HELENA – A fractured Republican majority at the Public Service Commission on Tuesday reluctantly coalesced around firebrand Brad Molnar as the body’s vice chairman — preventing a prolonged deadlock over leadership choices amid charges of backroom deals and undue influence of lobbyists and legislators.
Freshman Republican commissioner Bill Gallagher of Helena was picked to lead the body after fellow freshman Travis Kavulla of Great Falls refused to vote for the veteran Molnar. For the most part, the two minority Democrats opposed the deal.
Kavulla says Molnar lacks the temperament and credibility to lead the PSC, which regulates utilities. Molnar, seeking the chairman’s seat for months, lashed back at the 26-year-old as unethical.
Molnar made it clear the issue between him and Kavulla is not settled, promising to investigate the possibility of filing ethics complaints against his fellow Republican.
The wrangling over the selection took nearly two days.
Molnar said Kavulla was doing the bidding of some Republican legislators who dislike him and lobbyists who appear before the commission.
Kavulla said he talked to a lot of people, including those who appear before the commission, to determine if the “rabble-rousing” Molnar was fit to serve as chairman.
Last year Molnar made headlines after he backed into a car at a fast-food drive-thru in Laurel and drove off without identifying himself or reporting the accident. He also was in the news for a ruling that he violated state ethics law by improperly soliciting and receiving money from companies the PSC regulates.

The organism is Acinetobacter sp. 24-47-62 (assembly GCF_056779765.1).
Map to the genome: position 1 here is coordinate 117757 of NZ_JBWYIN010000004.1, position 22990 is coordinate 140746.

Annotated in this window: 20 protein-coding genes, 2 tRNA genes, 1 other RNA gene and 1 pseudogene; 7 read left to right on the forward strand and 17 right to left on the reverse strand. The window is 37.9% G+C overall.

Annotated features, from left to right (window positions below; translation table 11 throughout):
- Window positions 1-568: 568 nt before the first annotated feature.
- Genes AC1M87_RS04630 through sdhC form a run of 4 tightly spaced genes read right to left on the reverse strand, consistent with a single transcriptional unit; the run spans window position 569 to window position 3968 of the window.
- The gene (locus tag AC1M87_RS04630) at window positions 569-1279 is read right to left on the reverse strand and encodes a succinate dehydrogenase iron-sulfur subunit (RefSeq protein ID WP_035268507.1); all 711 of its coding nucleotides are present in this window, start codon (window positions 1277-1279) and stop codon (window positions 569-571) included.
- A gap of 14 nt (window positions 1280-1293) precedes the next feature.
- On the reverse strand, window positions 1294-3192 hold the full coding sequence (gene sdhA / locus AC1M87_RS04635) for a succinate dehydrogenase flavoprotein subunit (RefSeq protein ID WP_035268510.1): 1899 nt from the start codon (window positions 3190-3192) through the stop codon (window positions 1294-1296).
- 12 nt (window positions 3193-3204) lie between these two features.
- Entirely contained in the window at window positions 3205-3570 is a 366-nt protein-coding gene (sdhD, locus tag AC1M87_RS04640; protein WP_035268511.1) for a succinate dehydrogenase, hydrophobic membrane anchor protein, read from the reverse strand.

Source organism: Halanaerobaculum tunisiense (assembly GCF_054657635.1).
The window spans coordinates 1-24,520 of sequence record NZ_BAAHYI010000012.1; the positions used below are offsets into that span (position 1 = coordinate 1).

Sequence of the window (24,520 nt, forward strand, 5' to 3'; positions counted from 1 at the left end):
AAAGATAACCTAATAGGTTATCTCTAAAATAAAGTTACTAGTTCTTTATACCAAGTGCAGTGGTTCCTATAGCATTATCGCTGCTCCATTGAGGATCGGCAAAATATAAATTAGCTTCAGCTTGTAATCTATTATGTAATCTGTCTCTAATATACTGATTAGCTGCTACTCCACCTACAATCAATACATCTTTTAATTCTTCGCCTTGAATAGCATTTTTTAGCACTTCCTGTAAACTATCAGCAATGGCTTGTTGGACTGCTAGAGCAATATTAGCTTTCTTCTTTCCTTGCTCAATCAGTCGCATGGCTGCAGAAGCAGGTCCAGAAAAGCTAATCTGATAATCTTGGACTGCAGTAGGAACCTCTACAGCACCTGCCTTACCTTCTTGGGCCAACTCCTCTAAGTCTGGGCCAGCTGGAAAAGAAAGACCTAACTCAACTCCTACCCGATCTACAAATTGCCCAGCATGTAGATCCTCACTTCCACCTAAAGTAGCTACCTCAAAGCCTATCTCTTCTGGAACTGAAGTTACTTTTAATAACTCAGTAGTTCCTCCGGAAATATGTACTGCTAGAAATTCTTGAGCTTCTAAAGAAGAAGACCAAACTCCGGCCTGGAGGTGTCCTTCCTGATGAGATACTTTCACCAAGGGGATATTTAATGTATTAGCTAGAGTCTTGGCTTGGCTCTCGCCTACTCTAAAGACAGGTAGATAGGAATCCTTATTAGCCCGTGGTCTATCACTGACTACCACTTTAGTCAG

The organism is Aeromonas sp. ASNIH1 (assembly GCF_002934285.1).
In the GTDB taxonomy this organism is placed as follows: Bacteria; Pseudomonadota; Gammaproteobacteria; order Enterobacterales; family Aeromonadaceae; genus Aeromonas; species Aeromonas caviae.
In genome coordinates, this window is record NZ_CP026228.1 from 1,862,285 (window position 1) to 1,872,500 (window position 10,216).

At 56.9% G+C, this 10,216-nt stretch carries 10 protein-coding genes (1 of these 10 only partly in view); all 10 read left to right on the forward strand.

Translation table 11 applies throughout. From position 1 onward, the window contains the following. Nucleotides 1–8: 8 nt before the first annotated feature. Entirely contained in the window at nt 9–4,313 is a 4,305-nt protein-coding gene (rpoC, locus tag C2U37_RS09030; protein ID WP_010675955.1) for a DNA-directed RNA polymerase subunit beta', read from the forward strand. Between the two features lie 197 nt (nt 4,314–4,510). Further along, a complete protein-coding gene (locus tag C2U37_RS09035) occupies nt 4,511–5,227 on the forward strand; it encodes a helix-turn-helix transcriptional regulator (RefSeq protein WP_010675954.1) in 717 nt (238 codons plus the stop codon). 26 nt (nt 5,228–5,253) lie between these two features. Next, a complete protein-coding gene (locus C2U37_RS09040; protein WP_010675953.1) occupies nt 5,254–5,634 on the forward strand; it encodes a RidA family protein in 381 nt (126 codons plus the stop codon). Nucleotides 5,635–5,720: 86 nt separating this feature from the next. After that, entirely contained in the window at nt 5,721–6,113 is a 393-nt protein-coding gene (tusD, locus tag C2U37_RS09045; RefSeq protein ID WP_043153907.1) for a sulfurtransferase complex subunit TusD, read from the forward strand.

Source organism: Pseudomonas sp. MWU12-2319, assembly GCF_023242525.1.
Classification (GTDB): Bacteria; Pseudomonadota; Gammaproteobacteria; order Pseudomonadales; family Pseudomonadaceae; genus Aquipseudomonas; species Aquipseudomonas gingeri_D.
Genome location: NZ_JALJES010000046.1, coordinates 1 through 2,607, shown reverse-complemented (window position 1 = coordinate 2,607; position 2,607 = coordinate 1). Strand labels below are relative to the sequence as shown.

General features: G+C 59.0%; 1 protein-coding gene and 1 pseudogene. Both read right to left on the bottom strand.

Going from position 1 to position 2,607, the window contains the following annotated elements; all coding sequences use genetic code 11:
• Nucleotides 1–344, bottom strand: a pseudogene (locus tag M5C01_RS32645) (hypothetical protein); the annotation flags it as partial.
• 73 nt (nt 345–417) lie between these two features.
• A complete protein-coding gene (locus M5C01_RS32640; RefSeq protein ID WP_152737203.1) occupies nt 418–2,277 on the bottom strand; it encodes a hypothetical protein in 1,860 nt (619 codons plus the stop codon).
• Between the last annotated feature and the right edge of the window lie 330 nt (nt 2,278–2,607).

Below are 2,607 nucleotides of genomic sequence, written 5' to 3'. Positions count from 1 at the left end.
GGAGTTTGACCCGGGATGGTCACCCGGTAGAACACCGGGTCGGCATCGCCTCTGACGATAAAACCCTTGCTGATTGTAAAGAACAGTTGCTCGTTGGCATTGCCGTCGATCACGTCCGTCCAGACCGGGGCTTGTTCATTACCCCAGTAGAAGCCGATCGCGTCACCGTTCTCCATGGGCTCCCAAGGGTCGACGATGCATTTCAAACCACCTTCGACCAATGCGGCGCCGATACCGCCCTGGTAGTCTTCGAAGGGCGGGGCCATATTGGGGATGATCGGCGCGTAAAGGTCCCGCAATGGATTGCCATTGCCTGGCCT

It’s not clear what effect the very public, and abnormally rancid, intraparty dispute will have on the ability of the Republicans, who hold just a 3-2 edge, to manage the commission.
Kavulla, for his part, said he had a thick skin and “can put this behind me relatively quickly.”
One Democrat on the panel said the way the matter was settled will have lasting repercussions. John Vincent said it was inappropriate for the Republicans to put forward what appeared to be a package deal on chair and vice-chair, just to avoid a messy stalemate.
Vincent said the move creates a precedent where future commissioners will package together a leadership ticket to seize power.
“It shouldn’t be mixed up to the point where no one in the public can tell what the hell is going on,” Vincent said. “I really do think it would open the door to all sorts of political maneuvering and gamesmanship.”
Both Democrats voted against Molnar as vice chairman, but Vincent voted in favor of Gallagher as chairman to preserve “some sense of cooperation and even bipartisanship.”
Democrat Gail Gutsche of Missoula opposed both, saying a freshman legislator has no business leading the PSC.
Gallagher, who only agreed to take the chairman post if Molnar was picked as vice chairman, said he hopes the panel can move forward.
“There was a lot of emotion, and I think some of what you heard was the level of intensity the gentlemen were under,” Gallagher said. “As chairman, I won’t give a long leash to that sort of thing you heard here today.”
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